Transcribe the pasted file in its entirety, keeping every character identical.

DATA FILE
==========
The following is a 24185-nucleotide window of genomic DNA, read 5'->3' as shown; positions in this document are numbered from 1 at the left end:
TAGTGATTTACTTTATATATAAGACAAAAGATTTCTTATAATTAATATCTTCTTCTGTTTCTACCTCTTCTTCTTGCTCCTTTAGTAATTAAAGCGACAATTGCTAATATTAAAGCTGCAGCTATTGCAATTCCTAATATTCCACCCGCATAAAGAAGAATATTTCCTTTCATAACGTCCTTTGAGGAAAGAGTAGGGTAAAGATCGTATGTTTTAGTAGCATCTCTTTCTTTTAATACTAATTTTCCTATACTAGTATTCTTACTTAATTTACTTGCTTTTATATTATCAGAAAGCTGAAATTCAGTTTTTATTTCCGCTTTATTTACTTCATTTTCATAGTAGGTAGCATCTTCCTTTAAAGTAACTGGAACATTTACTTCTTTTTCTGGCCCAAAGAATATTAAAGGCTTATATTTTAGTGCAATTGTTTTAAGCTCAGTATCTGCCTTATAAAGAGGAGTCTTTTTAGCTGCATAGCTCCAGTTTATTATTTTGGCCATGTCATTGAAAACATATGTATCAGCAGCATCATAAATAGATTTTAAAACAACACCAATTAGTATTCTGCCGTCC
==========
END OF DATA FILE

The following is a 24185-nucleotide window of genomic DNA, read 5'->3' as shown; positions in this document are numbered from 1 at the left end:
TAGTGATTTACTTTATATATAAGACAAAAGATTTCTTATAATTAATATCTTCTTCTGTTTCTACCTCTTCTTCTTGCTCCTTTAGTAATTAAAGCGACAATTGCTAATATTAAAGCTGCAGCTATTGCAATTCCTAATATTCCACCCGCATAAAGAAGAATATTTCCTTTCATAACGTCCTTTGAGGAAAGAGTAGGGTAAAGATCGTATGTTTTAGTAGCATCTCTTTCTTTTAATACTAATTTTCCTATACTAGTATTCTTACTTAATTTACTTGCTTTTATATTATCAGAAAGCTGAAATTCAGTTTTTATTTCCGCTTTATTTACTTCATTTTCATAGTAGGTAGCATCTTCCTTTAAAGTAACTGGAACATTTACTTCTTTTTCTGGCCCAAAGAATATTAAAGGCTTATATTTTAGTGCAATTGTTTTAAGCTCAGTATCTGCCTTATAAAGAGGAGTCTTTTTAGCTGCATAGCTCCAGTTTATTATTTTGGCCATGTCATTGAAAACATATGTATCAGCAGCATCATAAATAGATTTTAAAACAACACCAATTAGTATTCTGCCGTCC